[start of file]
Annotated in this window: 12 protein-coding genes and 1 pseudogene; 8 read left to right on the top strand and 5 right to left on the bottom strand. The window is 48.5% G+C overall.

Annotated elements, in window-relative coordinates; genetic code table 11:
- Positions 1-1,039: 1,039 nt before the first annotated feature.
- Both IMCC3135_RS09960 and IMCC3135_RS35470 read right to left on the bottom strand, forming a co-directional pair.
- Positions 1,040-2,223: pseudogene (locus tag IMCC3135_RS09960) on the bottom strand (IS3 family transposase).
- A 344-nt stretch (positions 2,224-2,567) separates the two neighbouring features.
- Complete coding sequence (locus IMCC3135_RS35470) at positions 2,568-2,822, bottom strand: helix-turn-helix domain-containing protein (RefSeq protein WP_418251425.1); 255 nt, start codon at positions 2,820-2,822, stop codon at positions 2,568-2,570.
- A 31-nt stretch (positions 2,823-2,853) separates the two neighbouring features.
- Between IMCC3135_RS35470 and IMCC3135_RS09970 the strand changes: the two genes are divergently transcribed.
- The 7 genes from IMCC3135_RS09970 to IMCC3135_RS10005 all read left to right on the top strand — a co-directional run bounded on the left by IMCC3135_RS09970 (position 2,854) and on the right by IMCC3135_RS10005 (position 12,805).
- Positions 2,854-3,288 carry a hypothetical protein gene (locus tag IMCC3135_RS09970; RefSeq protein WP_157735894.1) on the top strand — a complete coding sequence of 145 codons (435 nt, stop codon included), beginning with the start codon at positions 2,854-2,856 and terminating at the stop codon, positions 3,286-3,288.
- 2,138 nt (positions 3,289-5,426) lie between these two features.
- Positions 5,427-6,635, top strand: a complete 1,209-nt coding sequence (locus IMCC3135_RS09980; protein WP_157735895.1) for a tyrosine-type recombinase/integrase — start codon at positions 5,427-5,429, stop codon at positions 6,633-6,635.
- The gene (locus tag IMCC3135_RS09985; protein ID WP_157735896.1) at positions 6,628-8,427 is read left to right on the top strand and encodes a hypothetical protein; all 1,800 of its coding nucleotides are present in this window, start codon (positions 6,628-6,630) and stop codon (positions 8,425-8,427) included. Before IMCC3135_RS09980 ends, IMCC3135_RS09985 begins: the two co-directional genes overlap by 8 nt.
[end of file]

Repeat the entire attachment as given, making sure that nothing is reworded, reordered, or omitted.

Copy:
Annotated in this window: 12 protein-coding genes and 1 pseudogene; 8 read left to right on the top strand and 5 right to left on the bottom strand. The window is 48.5% G+C overall.

Annotated elements, in window-relative coordinates; genetic code table 11:
- Positions 1-1,039: 1,039 nt before the first annotated feature.
- Both IMCC3135_RS09960 and IMCC3135_RS35470 read right to left on the bottom strand, forming a co-directional pair.
- Positions 1,040-2,223: pseudogene (locus tag IMCC3135_RS09960) on the bottom strand (IS3 family transposase).
- A 344-nt stretch (positions 2,224-2,567) separates the two neighbouring features.
- Complete coding sequence (locus IMCC3135_RS35470) at positions 2,568-2,822, bottom strand: helix-turn-helix domain-containing protein (RefSeq protein WP_418251425.1); 255 nt, start codon at positions 2,820-2,822, stop codon at positions 2,568-2,570.
- A 31-nt stretch (positions 2,823-2,853) separates the two neighbouring features.
- Between IMCC3135_RS35470 and IMCC3135_RS09970 the strand changes: the two genes are divergently transcribed.
- The 7 genes from IMCC3135_RS09970 to IMCC3135_RS10005 all read left to right on the top strand — a co-directional run bounded on the left by IMCC3135_RS09970 (position 2,854) and on the right by IMCC3135_RS10005 (position 12,805).
- Positions 2,854-3,288 carry a hypothetical protein gene (locus tag IMCC3135_RS09970; RefSeq protein WP_157735894.1) on the top strand — a complete coding sequence of 145 codons (435 nt, stop codon included), beginning with the start codon at positions 2,854-2,856 and terminating at the stop codon, positions 3,286-3,288.
- 2,138 nt (positions 3,289-5,426) lie between these two features.
- Positions 5,427-6,635, top strand: a complete 1,209-nt coding sequence (locus IMCC3135_RS09980; protein WP_157735895.1) for a tyrosine-type recombinase/integrase — start codon at positions 5,427-5,429, stop codon at positions 6,633-6,635.
- The gene (locus tag IMCC3135_RS09985; protein ID WP_157735896.1) at positions 6,628-8,427 is read left to right on the top strand and encodes a hypothetical protein; all 1,800 of its coding nucleotides are present in this window, start codon (positions 6,628-6,630) and stop codon (positions 8,425-8,427) included. Before IMCC3135_RS09980 ends, IMCC3135_RS09985 begins: the two co-directional genes overlap by 8 nt.